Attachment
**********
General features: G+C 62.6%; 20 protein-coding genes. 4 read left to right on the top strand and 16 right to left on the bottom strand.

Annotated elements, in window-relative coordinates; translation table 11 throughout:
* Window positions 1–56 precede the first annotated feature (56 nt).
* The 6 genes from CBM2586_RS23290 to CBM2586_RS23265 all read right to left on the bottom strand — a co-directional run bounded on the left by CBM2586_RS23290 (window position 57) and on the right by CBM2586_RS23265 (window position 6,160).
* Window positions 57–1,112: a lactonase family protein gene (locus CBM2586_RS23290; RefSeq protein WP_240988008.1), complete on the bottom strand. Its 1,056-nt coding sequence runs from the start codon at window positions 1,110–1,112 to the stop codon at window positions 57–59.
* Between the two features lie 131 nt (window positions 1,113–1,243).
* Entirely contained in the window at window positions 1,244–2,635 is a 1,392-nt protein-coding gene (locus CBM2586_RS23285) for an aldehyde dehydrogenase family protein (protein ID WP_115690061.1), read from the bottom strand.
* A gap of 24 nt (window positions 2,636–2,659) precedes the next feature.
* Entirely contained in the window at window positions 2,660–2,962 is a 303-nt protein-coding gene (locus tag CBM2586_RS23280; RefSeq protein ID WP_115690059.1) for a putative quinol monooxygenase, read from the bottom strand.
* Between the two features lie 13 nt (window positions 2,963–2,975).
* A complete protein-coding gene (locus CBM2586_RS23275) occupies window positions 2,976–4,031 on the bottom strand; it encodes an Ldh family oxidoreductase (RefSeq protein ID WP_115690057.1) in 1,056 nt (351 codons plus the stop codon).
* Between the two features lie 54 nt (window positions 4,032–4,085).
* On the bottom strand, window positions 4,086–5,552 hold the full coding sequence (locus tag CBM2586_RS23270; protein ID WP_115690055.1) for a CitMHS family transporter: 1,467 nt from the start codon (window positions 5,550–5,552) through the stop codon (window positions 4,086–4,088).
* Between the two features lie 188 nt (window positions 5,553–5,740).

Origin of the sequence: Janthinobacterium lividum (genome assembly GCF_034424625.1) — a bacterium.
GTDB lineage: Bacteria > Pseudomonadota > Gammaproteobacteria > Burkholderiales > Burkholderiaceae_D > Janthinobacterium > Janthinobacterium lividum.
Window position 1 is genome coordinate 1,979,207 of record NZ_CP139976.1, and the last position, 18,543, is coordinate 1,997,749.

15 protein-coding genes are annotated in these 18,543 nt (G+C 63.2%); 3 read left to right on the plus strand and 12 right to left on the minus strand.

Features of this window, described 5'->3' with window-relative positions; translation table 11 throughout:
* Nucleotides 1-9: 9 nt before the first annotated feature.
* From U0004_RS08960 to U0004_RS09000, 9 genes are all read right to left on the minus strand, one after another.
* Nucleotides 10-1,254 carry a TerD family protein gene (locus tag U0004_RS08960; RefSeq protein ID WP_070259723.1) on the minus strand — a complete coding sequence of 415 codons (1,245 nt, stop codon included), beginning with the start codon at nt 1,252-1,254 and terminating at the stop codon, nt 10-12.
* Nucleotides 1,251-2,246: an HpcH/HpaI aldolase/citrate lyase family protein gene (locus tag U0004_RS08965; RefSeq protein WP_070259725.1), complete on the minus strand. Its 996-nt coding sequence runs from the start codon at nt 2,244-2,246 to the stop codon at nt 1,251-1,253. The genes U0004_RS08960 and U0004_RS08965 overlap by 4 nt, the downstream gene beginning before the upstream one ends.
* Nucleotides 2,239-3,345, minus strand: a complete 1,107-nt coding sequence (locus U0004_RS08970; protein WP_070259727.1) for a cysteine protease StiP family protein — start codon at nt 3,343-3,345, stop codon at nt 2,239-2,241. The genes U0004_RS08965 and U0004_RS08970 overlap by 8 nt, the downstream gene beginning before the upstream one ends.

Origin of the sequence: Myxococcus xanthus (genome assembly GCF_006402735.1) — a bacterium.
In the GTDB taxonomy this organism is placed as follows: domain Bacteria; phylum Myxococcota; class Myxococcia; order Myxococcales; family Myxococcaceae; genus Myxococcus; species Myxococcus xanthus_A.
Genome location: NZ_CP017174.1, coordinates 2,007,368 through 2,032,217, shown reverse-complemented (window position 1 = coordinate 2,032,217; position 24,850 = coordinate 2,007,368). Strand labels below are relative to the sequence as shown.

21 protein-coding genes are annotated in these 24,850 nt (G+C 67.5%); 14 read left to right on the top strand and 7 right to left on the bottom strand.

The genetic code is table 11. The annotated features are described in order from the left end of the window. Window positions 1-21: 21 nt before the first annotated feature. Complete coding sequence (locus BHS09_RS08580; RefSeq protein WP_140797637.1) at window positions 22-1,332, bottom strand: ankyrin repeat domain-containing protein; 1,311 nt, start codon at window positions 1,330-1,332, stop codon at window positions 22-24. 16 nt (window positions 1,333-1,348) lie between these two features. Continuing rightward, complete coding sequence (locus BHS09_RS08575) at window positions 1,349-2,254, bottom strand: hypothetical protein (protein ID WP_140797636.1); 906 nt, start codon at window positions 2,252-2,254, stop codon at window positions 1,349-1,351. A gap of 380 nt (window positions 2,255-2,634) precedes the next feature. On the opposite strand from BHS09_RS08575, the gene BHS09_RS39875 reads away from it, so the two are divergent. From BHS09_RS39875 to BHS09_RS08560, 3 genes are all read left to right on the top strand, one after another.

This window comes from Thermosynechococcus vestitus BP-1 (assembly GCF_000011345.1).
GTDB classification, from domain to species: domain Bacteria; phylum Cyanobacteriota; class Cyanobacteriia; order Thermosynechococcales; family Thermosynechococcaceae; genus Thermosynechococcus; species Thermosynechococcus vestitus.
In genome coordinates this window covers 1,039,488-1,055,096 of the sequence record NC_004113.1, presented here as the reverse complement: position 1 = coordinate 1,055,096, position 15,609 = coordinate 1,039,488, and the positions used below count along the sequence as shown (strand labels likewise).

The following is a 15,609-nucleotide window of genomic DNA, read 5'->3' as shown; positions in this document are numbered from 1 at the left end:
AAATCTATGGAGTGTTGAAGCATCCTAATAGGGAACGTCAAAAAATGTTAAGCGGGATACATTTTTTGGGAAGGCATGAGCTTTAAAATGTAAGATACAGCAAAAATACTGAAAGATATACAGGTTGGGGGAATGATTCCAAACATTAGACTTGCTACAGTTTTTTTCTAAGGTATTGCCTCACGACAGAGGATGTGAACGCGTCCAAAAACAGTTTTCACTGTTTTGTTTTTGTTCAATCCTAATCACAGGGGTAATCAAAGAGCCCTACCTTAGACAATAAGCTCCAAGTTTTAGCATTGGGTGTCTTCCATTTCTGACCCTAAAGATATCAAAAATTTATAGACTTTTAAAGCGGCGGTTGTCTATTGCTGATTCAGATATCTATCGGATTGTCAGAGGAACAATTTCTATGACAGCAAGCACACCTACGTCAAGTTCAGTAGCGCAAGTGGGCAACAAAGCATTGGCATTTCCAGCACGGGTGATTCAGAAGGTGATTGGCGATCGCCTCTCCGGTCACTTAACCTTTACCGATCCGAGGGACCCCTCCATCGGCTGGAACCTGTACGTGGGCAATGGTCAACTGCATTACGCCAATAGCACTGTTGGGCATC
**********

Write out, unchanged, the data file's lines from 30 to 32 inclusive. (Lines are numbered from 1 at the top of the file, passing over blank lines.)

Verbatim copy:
This window comes from Thermosynechococcus vestitus BP-1 (assembly GCF_000011345.1).
GTDB classification, from domain to species: domain Bacteria; phylum Cyanobacteriota; class Cyanobacteriia; order Thermosynechococcales; family Thermosynechococcaceae; genus Thermosynechococcus; species Thermosynechococcus vestitus.
In genome coordinates this window covers 1,039,488-1,055,096 of the sequence record NC_004113.1, presented here as the reverse complement: position 1 = coordinate 1,055,096, position 15,609 = coordinate 1,039,488, and the positions used below count along the sequence as shown (strand labels likewise).